Fedoskino miniature (Russian: федоскинская миниатюра) is a traditional Russian lacquer miniature painting on papier-mache, named after its original center Fedoskino (Федоскино), an old village near Moscow widely known from the late 18th century. The contemporary Fedoskino painting preserves the typical features of Russian folk art.
The use of oil paint, typically applied in many layers, is a distinctive feature of a Fedoskino miniature, as well as the use of mother-of-pearl, puregold or silver leaf under segments of the background to create the effect of a shimmering glow or silvery sparkle. Many boxes are painted inside and outside in imitation tortoiseshell, birch bark, mahogany or tartan.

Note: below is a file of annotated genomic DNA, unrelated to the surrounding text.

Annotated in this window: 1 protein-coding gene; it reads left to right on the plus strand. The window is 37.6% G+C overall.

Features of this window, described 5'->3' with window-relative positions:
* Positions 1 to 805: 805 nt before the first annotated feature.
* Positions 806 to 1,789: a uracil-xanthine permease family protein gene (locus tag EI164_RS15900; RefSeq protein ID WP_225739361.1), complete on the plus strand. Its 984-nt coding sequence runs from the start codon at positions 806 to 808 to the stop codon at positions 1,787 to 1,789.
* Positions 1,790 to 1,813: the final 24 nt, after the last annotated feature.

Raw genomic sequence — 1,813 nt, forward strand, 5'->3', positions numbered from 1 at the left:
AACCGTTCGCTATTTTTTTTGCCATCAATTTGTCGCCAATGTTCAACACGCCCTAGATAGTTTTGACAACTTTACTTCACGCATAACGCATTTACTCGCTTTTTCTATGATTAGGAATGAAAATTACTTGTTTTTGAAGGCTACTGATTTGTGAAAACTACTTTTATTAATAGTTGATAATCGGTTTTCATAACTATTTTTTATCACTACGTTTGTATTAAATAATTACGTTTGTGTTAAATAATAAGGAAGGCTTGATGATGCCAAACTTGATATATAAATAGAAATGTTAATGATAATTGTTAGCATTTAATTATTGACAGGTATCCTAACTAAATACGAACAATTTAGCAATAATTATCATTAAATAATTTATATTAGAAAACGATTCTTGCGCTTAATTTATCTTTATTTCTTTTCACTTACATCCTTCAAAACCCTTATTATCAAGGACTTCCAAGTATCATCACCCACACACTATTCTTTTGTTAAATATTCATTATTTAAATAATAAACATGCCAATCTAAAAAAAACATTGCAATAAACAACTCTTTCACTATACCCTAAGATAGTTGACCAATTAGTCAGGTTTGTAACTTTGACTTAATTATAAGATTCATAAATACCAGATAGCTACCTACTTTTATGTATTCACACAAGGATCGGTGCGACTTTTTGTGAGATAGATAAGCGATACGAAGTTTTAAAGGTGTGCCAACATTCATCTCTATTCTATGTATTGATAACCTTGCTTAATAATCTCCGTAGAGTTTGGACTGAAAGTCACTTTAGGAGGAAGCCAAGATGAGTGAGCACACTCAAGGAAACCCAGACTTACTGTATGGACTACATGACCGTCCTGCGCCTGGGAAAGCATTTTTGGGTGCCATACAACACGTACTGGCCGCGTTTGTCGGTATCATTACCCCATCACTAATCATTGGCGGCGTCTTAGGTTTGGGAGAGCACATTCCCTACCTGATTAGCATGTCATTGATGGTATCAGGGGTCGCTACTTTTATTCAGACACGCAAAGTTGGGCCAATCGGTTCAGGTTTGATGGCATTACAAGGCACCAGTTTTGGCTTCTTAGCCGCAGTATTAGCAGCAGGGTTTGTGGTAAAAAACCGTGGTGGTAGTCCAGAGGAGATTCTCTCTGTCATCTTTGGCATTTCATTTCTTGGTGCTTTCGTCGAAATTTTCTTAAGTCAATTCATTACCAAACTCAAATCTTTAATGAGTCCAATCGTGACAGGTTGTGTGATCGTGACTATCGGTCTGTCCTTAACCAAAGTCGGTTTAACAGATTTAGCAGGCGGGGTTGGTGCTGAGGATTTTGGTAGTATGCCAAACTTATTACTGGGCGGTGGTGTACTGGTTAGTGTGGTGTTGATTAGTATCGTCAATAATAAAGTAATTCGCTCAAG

The heyday of Fedoskino miniature fell on the second half of the 19th century, and the works of that time are known as 'lukutins', named after the merchants Lukutins, who owned the Fedoskino factory at that time. Some of the factory craftsmen had artistic education, and lots of them had come from icon painting studios.
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